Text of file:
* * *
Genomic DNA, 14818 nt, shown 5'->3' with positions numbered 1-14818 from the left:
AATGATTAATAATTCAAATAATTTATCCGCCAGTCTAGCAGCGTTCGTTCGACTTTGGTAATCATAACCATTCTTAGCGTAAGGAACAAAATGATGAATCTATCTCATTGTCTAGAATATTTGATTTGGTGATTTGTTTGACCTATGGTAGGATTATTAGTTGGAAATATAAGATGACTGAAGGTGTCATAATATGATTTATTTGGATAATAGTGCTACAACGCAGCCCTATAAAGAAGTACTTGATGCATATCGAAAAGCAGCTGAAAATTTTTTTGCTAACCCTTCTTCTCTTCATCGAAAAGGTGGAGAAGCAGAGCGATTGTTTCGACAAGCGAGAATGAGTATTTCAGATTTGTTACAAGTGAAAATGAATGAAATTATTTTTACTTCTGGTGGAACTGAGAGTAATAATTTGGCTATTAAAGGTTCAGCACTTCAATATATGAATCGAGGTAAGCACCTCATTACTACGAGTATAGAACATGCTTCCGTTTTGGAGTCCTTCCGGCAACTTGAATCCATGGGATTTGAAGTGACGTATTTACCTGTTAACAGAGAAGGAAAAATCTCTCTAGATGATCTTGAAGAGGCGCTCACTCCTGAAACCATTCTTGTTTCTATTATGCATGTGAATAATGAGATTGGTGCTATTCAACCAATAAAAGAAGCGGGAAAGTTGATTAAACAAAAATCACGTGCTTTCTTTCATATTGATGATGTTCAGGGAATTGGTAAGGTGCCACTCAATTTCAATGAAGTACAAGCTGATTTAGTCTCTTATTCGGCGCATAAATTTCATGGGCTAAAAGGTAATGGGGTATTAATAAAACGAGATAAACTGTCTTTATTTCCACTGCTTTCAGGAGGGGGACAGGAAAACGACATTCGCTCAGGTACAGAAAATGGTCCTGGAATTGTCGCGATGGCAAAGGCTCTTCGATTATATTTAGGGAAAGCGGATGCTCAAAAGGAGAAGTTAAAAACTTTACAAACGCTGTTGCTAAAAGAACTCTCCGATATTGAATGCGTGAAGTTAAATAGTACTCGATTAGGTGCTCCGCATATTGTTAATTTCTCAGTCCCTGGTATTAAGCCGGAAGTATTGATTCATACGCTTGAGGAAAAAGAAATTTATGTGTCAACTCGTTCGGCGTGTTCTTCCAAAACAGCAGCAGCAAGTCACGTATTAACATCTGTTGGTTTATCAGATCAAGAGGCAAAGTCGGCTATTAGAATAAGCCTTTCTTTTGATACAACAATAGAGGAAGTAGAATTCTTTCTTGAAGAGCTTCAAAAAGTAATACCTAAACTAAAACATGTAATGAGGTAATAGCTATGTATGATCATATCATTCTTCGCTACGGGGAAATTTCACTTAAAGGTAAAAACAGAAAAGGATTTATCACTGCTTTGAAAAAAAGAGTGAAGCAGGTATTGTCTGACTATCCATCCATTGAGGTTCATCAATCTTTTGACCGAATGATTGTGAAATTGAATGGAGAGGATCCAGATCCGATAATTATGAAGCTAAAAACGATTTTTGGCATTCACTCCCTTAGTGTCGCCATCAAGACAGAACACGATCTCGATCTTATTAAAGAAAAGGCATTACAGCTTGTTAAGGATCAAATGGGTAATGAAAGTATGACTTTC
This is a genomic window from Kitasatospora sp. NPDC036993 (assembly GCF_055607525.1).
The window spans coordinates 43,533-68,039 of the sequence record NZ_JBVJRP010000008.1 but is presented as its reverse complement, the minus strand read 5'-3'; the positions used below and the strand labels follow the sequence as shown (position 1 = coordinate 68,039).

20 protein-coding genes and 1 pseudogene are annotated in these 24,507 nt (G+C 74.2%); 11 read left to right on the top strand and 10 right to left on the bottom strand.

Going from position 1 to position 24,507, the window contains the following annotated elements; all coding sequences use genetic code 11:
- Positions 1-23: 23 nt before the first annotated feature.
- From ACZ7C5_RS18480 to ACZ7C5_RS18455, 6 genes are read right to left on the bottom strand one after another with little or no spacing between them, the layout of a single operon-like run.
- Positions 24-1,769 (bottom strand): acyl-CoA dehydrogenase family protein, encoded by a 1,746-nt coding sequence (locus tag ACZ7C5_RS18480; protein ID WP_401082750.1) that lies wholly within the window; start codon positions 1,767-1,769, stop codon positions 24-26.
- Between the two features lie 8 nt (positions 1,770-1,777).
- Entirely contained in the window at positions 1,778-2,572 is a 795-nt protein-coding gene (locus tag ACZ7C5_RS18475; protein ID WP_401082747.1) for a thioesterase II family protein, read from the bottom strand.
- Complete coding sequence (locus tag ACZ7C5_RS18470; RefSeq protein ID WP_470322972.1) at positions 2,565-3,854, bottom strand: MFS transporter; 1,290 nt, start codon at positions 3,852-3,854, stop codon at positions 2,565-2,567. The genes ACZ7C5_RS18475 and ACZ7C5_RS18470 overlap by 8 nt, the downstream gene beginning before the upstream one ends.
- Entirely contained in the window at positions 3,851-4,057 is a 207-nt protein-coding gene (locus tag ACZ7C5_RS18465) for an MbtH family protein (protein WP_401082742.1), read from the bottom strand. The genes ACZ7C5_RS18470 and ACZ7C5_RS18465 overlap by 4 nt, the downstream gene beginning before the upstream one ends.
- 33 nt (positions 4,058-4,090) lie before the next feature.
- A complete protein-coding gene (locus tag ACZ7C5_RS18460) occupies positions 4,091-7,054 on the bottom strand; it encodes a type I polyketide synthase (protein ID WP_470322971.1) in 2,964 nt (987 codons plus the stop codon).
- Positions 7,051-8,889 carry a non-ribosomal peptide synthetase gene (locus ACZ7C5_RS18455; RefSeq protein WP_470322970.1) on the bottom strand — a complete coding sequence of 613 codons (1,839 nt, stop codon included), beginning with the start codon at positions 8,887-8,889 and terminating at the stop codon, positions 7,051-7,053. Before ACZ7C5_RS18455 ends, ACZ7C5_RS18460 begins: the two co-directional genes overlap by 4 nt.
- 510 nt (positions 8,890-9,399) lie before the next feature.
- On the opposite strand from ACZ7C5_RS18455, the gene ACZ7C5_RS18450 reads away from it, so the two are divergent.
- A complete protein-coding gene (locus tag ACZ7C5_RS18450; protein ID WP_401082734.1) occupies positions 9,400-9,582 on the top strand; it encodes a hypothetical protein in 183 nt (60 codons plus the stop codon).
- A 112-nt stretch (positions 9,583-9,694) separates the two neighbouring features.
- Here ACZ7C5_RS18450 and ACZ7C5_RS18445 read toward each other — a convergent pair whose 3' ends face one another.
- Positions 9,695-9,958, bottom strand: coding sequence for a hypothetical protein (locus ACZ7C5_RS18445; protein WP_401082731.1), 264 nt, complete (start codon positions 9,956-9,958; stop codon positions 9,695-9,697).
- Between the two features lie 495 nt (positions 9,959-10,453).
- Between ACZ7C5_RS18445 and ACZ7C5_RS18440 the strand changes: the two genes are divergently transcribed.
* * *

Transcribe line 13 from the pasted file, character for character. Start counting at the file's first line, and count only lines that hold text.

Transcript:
- Entirely contained in the window at positions 3,851-4,057 is a 207-nt protein-coding gene (locus tag ACZ7C5_RS18465) for an MbtH family protein (protein WP_401082742.1), read from the bottom strand. The genes ACZ7C5_RS18470 and ACZ7C5_RS18465 overlap by 4 nt, the downstream gene beginning before the upstream one ends.